- Be more explicit about expectations at the very start. Have a detailed conversation with the staff member about what a successful outcome would look like, as well as any important details the person should know (such as prioritization, constraints they need to account for, available resources, examples similar to what you’re looking for, etc.).
- If you’re not sure precisely what a successful outcome would look like, be transparent about that with your staff member that and brainstorm together. Or ask her to go away and think on it and come back to you with a proposal.
- Before ending a discussion about an assignment, check to make sure you’re both on the same page by asking your staff member to summarize her understanding of the assignment, expected outcomes, and next steps. For complicated projects, you might also ask for a written plan to ensure that you’re both on the same page about how she will be moving forward.
- Once the work is underway, be sure check in periodically. If you wait until the work is completed, you’ll lose the opportunity to give input or course-correct before it’s too late. Instead, touch base periodically as the work progresses, probe into the areas that you think are most likely to cause concern, and generally ensure that you have a solid feel for how the work is coming along.
- When a project is large enough, ask to review a piece of work before the whole project is completed. For instance, you might ask to see a short segment of a document while it’s still in progress or a page from a new website design before the whole site is created.
Using the tactics above will ensure that you and your staff member are in agreement about what success will look like, and you’ll have a chance to catch any problems early on.
If you’re doing all this and the work still isn’t what you’re looking for, the issue might instead be one of performance and you might need to address it from that angle. But even then, doing the steps above will help you conclude that with more confidence, since you’ll know that you actively set the person up for success.
Managing projects? Learn how to set up and track your projects from request to success with Gordon Tredgold and Intuit QuickBase in this free webinar January 21.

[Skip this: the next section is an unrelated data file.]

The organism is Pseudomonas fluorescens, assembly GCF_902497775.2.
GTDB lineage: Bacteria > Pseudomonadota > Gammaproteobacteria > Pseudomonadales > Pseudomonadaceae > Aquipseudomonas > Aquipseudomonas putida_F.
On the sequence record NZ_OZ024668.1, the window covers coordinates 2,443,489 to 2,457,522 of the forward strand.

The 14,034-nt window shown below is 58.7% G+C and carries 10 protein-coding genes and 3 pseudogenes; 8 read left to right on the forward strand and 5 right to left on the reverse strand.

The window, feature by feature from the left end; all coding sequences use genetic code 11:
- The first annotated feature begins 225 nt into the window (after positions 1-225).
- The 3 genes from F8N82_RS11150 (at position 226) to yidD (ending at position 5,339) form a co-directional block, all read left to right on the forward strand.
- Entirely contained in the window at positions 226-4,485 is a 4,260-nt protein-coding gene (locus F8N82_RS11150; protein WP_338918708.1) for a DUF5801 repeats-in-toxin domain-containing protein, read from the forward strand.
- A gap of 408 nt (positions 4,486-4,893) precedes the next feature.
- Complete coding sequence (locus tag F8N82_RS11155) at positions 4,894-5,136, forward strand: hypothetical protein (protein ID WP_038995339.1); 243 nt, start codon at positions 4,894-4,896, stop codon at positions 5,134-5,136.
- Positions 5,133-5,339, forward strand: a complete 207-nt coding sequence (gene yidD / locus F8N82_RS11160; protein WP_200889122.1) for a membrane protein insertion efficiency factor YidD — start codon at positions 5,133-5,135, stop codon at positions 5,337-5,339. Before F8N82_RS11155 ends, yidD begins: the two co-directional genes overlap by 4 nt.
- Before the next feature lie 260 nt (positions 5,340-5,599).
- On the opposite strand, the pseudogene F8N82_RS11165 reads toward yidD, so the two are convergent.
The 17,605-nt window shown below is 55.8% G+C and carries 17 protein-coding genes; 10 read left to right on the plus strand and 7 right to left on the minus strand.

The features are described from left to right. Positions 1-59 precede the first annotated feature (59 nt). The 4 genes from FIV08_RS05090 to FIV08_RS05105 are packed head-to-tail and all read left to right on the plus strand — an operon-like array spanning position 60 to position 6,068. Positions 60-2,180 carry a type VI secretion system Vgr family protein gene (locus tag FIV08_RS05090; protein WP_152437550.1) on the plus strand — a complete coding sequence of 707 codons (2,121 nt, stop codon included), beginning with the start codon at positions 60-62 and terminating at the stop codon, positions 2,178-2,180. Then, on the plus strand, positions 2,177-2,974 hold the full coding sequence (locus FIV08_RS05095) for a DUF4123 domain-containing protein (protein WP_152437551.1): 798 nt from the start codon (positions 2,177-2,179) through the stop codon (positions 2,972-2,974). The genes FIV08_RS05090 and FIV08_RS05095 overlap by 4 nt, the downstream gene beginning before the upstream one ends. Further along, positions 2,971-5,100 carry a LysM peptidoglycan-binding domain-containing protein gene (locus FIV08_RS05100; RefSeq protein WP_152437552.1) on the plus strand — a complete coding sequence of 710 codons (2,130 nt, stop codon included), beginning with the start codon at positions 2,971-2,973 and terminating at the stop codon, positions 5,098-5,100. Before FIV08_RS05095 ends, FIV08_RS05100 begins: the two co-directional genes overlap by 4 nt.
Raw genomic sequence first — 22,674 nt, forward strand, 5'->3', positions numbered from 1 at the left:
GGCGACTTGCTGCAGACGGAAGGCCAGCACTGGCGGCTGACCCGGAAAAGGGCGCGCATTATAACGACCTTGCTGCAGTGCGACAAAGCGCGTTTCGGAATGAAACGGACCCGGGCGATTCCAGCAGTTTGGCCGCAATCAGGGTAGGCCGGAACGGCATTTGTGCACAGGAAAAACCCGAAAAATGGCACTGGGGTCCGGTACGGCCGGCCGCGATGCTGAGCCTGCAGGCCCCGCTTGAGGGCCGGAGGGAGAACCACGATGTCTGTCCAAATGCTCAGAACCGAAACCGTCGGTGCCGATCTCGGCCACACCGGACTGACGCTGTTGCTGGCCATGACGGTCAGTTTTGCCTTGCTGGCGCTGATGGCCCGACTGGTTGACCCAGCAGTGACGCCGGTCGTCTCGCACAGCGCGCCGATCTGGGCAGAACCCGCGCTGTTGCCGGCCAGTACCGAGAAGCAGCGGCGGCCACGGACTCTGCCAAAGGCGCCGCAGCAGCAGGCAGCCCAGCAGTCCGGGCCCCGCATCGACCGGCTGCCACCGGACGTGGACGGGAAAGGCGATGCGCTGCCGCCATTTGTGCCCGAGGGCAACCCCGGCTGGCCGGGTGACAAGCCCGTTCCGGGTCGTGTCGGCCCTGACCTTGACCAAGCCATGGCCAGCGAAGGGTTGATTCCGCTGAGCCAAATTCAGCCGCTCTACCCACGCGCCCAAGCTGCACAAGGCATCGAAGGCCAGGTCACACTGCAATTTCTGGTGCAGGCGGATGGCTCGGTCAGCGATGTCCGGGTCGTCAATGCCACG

Many people start off the New Year with a new calendar, gadget or app they believe will finally help them become more focused and productive. But according to Rory Vaden, those tools may be a waste of time. He says he knows a better way to finally make the most of your time.
Rory Vaden wants you to forget everything you know about time management, because it’s probably wrong.
He wants you to ignore the advice on doing the most difficult tasks first every day, or the rule about answering emails during certain time periods. Those kind of activities are simply muddying the waters when you’re searching for a way to be more productive with the time you have, he contends.
The key to truly focusing on what matters comes from understanding the emotions that get in our way and prevent us from maximizing our time, he says.
“There is no such thing as time management, there is only self-management,” he says. “Time continues on regardless of what we do, so all we can do is decide what we will be spending our time doing or not doing for that day.”
For example, guilt or fear may prompt us to tackle certain tasks or projects that really don’t help us be more productive. Even chronic overachieves can make poor decisions about how they use their time, participating in what Vaden calls “priority dilution.”
“While priority dilution has nothing to do with laziness, apathy or being disengaged (like traditional procrastination) it nets the same result: a delay of the day’s most important activities because your attention shifts to less important, but perhaps seemingly more urgent, tasks,” he explains. “You are trading your to-do list for emergencies.”
Vaden, author of “Procrastinate on Purpose” says that the most successful people, who he calls “multipliers,” have learned to manage the emotions often tied to how we use our time. The key, he explains, is that multipliers ask themselves: “What are the things that I could do today that would free up more time tomorrow?”
“They get outside of their to-do list of short-term priorities and they realize that the real key to creating more margin in their life isn’t about working faster, or somehow ‘prioritizing’ better; it’s about learning to think differently,” he says.
In his book, Vaden provides five “permissions” that he says will help you make better use of your time and become a multiplier:
1. Eliminate. Vaden notes that those wanting to achieve success will always look at what they need to add to their lives, but they actually need to ask themselves: “What are all the things that I can eliminate?” Start considering the significance of what you do, instead of the volume of tasks you complete. He notes that many people avoid eliminating anything because they’re emotionally unable to say “no.” But when you’re able to say “no,” then you will be able to spend more time with your family or working toward your dreams, he says.
2. Automate. Those who balk at automation of certain tasks do so because they’re worried they don’t have the time or money to change a system. “Every moment that passes that you don’t automate something that could be, you are exponentially losing future time,” he says. “Anything that wastes your time is a waste of your money.”